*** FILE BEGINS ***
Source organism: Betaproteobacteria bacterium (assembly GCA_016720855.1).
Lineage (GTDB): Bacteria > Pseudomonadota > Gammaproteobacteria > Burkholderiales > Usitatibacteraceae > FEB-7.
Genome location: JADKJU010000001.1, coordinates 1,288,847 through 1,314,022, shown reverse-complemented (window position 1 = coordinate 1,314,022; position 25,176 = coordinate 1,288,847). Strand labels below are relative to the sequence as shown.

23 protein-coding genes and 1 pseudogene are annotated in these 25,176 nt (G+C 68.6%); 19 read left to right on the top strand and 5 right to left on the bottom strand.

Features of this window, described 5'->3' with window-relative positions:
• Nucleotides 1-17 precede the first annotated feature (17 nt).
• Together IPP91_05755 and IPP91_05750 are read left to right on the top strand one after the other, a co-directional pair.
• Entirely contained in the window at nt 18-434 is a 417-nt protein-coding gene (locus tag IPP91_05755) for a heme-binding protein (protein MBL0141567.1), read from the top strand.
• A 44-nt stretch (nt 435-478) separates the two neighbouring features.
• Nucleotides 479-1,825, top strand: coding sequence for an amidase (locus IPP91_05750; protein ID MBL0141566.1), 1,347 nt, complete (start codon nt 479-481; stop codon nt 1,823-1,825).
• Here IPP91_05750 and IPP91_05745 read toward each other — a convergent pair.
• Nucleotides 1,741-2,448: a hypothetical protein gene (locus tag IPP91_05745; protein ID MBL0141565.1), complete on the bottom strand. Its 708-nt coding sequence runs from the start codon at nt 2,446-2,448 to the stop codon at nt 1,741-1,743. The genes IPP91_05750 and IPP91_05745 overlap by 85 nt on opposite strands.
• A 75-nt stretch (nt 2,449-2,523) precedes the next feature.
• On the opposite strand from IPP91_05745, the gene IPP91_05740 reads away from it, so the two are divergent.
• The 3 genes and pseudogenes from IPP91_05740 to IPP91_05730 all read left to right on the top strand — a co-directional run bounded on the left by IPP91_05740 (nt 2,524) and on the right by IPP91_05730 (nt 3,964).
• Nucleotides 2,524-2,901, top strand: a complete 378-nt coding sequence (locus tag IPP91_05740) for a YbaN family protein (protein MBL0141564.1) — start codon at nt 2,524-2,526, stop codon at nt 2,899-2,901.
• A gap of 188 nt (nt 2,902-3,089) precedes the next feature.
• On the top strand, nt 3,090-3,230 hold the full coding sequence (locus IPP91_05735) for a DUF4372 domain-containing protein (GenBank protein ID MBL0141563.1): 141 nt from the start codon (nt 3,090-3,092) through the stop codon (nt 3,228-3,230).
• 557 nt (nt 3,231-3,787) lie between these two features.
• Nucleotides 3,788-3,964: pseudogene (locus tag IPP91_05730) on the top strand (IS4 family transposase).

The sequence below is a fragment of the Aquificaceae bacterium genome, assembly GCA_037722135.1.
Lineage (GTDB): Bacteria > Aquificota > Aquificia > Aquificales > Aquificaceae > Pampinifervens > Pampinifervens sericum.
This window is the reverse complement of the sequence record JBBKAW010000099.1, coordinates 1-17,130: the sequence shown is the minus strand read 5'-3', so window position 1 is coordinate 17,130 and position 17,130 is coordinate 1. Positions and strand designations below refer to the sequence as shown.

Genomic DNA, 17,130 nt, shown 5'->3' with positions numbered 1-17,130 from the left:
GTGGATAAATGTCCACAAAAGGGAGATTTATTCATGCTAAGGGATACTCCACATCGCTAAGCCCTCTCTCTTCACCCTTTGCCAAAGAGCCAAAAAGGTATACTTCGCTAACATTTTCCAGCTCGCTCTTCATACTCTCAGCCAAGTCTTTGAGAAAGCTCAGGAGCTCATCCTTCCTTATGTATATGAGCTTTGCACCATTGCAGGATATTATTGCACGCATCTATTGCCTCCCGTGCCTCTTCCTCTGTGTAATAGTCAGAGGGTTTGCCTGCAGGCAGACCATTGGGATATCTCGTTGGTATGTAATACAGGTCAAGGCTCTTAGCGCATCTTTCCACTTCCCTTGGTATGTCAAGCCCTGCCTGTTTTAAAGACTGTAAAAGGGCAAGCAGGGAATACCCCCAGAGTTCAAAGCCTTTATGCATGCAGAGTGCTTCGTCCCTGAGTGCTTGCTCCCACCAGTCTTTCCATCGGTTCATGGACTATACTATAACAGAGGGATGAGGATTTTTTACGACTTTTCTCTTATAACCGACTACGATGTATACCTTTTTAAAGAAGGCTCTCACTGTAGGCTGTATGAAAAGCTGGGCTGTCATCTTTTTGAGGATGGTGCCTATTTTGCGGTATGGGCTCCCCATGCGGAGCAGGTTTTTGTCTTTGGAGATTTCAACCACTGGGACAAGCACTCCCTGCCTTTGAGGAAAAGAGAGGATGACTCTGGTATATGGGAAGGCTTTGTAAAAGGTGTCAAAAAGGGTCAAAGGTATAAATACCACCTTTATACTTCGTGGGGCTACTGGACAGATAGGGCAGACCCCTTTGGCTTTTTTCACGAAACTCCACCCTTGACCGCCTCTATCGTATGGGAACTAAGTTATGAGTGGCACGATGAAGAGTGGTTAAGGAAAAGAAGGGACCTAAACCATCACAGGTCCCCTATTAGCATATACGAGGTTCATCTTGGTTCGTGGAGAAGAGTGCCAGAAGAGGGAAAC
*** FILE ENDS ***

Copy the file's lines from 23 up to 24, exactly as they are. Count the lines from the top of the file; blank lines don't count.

This window is the reverse complement of the sequence record JBBKAW010000099.1, coordinates 1-17,130: the sequence shown is the minus strand read 5'-3', so window position 1 is coordinate 17,130 and position 17,130 is coordinate 1. Positions and strand designations below refer to the sequence as shown.

Genomic DNA, 17,130 nt, shown 5'->3' with positions numbered 1-17,130 from the left: